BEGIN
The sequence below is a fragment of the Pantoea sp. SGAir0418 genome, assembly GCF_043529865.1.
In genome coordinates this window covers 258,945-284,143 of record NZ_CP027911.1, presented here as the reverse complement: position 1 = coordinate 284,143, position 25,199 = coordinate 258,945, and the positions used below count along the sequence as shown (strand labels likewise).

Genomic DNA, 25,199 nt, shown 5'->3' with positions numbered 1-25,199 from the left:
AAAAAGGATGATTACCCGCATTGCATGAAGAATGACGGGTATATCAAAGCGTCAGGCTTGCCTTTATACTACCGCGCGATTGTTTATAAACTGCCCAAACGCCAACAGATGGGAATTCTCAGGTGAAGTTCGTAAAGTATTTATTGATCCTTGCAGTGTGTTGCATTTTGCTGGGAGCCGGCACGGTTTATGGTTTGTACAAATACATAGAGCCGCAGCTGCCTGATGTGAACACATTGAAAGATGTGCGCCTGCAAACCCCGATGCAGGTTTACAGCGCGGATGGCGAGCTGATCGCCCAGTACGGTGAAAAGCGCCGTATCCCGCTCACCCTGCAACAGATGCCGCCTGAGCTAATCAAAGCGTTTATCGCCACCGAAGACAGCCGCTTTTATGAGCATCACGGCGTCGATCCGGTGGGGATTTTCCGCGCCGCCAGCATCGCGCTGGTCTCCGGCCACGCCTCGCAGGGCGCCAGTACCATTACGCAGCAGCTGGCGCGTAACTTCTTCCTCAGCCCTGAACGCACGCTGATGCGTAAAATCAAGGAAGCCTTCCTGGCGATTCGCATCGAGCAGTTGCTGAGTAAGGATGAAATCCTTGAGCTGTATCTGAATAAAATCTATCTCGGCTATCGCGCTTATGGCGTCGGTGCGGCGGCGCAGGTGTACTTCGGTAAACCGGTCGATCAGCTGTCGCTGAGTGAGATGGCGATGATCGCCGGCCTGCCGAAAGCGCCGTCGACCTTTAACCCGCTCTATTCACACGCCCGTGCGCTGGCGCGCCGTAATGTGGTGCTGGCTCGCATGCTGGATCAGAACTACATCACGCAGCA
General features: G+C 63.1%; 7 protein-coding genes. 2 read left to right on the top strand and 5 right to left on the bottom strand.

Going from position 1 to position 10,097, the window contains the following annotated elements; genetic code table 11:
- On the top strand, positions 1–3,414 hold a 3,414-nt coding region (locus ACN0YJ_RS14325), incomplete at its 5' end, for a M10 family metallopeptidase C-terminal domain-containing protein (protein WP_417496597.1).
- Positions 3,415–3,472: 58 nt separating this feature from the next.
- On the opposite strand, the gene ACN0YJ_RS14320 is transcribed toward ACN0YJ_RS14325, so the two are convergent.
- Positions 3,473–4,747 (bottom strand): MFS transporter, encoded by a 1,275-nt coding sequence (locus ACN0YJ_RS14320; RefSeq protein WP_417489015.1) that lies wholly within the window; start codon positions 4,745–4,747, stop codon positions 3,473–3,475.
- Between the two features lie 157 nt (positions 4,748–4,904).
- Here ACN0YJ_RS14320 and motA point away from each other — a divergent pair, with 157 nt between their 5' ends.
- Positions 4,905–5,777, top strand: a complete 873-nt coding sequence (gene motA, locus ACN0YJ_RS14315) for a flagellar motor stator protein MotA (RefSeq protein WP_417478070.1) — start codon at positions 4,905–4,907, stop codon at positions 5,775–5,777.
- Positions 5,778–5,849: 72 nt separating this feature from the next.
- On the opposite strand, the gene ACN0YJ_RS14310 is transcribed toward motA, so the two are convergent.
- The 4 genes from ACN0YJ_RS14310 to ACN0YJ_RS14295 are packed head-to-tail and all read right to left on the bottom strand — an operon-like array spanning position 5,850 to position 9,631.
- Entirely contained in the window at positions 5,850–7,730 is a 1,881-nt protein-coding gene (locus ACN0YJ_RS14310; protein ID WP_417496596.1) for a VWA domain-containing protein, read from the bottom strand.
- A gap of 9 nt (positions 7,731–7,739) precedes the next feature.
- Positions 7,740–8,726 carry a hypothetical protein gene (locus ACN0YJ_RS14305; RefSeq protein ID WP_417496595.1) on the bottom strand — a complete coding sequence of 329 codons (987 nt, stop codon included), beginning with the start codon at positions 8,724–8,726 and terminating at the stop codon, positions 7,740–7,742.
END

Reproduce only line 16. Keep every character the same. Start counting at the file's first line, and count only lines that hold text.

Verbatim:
- The 4 genes from ACN0YJ_RS14310 to ACN0YJ_RS14295 are packed head-to-tail and all read right to left on the bottom strand — an operon-like array spanning position 5,850 to position 9,631.